Water mist fire suppression systems have a number of advantages such as good fire suppression capability, no environmental impact and no toxicity. As a result, the use of water mist as a fire suppression system has been considered for a wide range of applications such as shipboard machinery spaces, where open doors and hatches can reduce the effectiveness of gaseous agents. Water mist also has the potential for extinguishing electrical fires, and may result in less equipment damage than the damage caused by the thermal decomposition products of gaseous halon replacement agents.

Compressed Air Foam

For decades, fire-fighting foams delivered from fixed-pipe systems have provided effective fire suppression for the chemical and petroleum industries and military installations. The overall effectiveness of current fixed pipe foam systems can be significantly increased if compressed air is used for generating the foam. Compressed-air-foam uses a much lower quantity of water and foam concentrates, and it is better able to penetrate fire plumes and reach the seat of a fire. As well, compressed air foam can be used with Class A foam concentrate, which is environmentally friendly, rather than Class B foam concentrate, which is used in traditional foam systems.

An effective compressed-air-foam system produces foam consisting of similar-in-size bubbles, it delivers the foam to nozzles without changing the foam properties, and it provides a means of uniformly distributing foam over a prescribed area. Specialized piping and nozzles have been developed to ensure the foam quality and distribution over the target area.

Compressed-air-foam has good potential, and pre-engineered systems suitable for a variety of commercial applications have been developed.

Aerosol and Gas Generators

Fire extinguishing aerosols are usually delivered either directly (on contact with the fire) or via devices located out-side the protected area of a facility. Commercial aerosol systems are available for fire suppression in spaces where people are not normally present, such as flammable liquid storage spaces or engine compartments.

Canisters contain solid rocket fuel. When electrically or thermally ignited, they discharge dry chemical particles and gas products in aerosol form through end-plate delivery nozzles.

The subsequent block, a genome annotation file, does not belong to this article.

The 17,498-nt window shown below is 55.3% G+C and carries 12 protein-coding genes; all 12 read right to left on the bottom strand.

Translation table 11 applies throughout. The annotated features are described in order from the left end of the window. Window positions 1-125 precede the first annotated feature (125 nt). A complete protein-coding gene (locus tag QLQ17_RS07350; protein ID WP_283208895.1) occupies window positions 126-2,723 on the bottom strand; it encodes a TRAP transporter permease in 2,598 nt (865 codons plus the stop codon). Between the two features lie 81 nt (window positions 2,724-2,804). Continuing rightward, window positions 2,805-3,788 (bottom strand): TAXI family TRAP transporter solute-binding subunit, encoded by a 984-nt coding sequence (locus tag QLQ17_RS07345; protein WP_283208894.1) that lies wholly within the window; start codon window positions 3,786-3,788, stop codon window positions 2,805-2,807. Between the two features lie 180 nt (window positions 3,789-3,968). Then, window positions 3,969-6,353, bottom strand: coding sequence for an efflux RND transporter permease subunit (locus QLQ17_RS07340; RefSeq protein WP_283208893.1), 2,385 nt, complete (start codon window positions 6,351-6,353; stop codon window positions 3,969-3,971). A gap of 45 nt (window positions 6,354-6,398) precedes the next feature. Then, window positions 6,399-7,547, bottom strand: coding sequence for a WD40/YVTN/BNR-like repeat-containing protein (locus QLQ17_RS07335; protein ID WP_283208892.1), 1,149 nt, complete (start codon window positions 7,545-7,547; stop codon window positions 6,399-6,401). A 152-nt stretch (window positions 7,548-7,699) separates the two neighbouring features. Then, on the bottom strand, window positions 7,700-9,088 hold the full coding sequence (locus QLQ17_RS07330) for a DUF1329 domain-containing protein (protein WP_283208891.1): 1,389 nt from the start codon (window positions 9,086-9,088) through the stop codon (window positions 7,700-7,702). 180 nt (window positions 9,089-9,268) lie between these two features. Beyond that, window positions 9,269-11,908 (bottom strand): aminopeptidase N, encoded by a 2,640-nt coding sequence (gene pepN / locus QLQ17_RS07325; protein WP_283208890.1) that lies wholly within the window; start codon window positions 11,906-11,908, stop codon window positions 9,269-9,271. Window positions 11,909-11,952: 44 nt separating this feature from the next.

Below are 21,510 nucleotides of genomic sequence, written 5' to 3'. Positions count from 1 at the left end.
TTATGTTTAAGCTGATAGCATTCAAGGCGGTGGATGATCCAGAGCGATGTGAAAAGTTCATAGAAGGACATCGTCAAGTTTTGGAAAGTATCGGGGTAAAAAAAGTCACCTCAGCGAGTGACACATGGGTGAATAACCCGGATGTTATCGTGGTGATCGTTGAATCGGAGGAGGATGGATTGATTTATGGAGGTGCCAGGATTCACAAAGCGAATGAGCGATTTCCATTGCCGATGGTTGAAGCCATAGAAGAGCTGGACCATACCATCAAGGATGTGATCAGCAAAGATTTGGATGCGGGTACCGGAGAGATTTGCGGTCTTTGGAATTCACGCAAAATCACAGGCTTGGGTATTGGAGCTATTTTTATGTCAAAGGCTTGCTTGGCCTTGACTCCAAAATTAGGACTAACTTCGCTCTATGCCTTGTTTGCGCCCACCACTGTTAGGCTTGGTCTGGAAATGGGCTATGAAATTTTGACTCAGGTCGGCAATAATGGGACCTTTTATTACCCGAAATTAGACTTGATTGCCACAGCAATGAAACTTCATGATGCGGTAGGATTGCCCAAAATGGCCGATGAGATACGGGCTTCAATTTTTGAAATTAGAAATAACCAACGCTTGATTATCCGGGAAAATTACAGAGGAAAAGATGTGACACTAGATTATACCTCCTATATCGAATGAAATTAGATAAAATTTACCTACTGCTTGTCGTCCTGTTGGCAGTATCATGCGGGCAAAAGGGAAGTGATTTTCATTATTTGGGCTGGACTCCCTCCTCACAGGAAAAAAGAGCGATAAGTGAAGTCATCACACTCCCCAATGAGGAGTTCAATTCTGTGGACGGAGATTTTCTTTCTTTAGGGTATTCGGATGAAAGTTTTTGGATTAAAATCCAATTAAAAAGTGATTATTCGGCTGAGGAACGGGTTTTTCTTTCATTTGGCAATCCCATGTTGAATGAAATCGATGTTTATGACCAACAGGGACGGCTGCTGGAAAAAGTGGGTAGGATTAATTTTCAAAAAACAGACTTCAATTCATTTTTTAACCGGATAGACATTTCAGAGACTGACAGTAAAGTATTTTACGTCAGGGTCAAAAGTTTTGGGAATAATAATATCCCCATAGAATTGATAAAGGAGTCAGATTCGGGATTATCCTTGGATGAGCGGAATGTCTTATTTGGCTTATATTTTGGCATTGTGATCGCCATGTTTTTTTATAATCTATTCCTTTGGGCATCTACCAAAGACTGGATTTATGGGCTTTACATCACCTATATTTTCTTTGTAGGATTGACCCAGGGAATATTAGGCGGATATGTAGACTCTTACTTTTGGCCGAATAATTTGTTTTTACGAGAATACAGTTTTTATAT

Based on automotive airbag technology, gas generators have been developed for fire suppression applications. Gas generators are very compact and can provide very fast discharge (in a few milliseconds). There are two types of gas generators available. One is a conventional gas generator, which contains propellant and an electrical initiator. Another is a hybrid gas generator, which consists of an electrical initiator, a solid propellant chamber and a suppression agent chamber.

New Standards

New fire suppression technologies require new standards to identify their limitations and proper use. Two standards have been developed recently for new fire suppression technologies by the National Fire Protection Association (NFPA):

• NFPA 2001 “Standard on Clean Agent Fire Extinguishing Systems,” and

• NFPA 750 “Standard on Water Mist Fire Protection Systems.”

NFPA 2001 deals with the design, installation, maintenance and operation of systems using the new clean agents that are being developed to replace halon, including halocarbon agents and inert gas systems. The purpose of NFPA 750 is to provide protection from fire by standardizing the design, installation, maintenance, and testing requirements of water mist fire suppression systems.

The development of new standards for the new technologies, means they can be reliably employed.

Dr. Andrew Kim, Ph. D. is a senior research officer in the Fire Research Program of the National Research Council Institute for Research in Construction in Ottawa. E-mail andrew.kim@nrc-cnrc.gc.ca